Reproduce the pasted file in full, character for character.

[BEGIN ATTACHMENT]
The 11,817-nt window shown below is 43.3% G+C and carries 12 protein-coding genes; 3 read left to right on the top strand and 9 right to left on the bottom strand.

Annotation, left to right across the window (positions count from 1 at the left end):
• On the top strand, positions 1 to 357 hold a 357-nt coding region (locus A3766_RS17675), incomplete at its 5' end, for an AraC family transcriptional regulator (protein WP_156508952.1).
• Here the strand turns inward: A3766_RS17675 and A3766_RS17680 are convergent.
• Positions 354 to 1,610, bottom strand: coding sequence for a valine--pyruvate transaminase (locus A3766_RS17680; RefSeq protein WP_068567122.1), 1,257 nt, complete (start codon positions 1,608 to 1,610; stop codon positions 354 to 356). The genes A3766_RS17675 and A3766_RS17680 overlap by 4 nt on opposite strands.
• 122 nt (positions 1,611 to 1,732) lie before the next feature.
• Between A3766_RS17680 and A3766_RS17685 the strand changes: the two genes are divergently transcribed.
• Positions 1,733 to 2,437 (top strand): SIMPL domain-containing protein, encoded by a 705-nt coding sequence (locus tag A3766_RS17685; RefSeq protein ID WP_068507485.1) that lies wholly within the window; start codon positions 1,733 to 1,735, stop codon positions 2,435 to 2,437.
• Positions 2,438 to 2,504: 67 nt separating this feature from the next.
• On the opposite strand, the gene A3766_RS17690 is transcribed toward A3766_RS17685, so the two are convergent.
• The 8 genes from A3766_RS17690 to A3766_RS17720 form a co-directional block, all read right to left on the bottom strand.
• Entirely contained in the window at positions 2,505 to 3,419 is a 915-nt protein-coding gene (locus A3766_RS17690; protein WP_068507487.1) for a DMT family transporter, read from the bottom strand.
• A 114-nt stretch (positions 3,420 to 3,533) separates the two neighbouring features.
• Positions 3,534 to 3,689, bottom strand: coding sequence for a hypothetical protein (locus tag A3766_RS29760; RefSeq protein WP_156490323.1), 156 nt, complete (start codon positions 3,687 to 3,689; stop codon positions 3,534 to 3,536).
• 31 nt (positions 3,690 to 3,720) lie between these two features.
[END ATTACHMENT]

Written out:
The 11,817-nt window shown below is 43.3% G+C and carries 12 protein-coding genes; 3 read left to right on the top strand and 9 right to left on the bottom strand.

Annotation, left to right across the window (positions count from 1 at the left end):
• On the top strand, positions 1 to 357 hold a 357-nt coding region (locus A3766_RS17675), incomplete at its 5' end, for an AraC family transcriptional regulator (protein WP_156508952.1).
• Here the strand turns inward: A3766_RS17675 and A3766_RS17680 are convergent.
• Positions 354 to 1,610, bottom strand: coding sequence for a valine--pyruvate transaminase (locus A3766_RS17680; RefSeq protein WP_068567122.1), 1,257 nt, complete (start codon positions 1,608 to 1,610; stop codon positions 354 to 356). The genes A3766_RS17675 and A3766_RS17680 overlap by 4 nt on opposite strands.
• 122 nt (positions 1,611 to 1,732) lie before the next feature.
• Between A3766_RS17680 and A3766_RS17685 the strand changes: the two genes are divergently transcribed.
• Positions 1,733 to 2,437 (top strand): SIMPL domain-containing protein, encoded by a 705-nt coding sequence (locus tag A3766_RS17685; RefSeq protein ID WP_068507485.1) that lies wholly within the window; start codon positions 1,733 to 1,735, stop codon positions 2,435 to 2,437.
• Positions 2,438 to 2,504: 67 nt separating this feature from the next.
• On the opposite strand, the gene A3766_RS17690 is transcribed toward A3766_RS17685, so the two are convergent.
• The 8 genes from A3766_RS17690 to A3766_RS17720 form a co-directional block, all read right to left on the bottom strand.
• Entirely contained in the window at positions 2,505 to 3,419 is a 915-nt protein-coding gene (locus A3766_RS17690; protein WP_068507487.1) for a DMT family transporter, read from the bottom strand.
• A 114-nt stretch (positions 3,420 to 3,533) separates the two neighbouring features.
• Positions 3,534 to 3,689, bottom strand: coding sequence for a hypothetical protein (locus tag A3766_RS29760; RefSeq protein WP_156490323.1), 156 nt, complete (start codon positions 3,687 to 3,689; stop codon positions 3,534 to 3,536).
• 31 nt (positions 3,690 to 3,720) lie between these two features.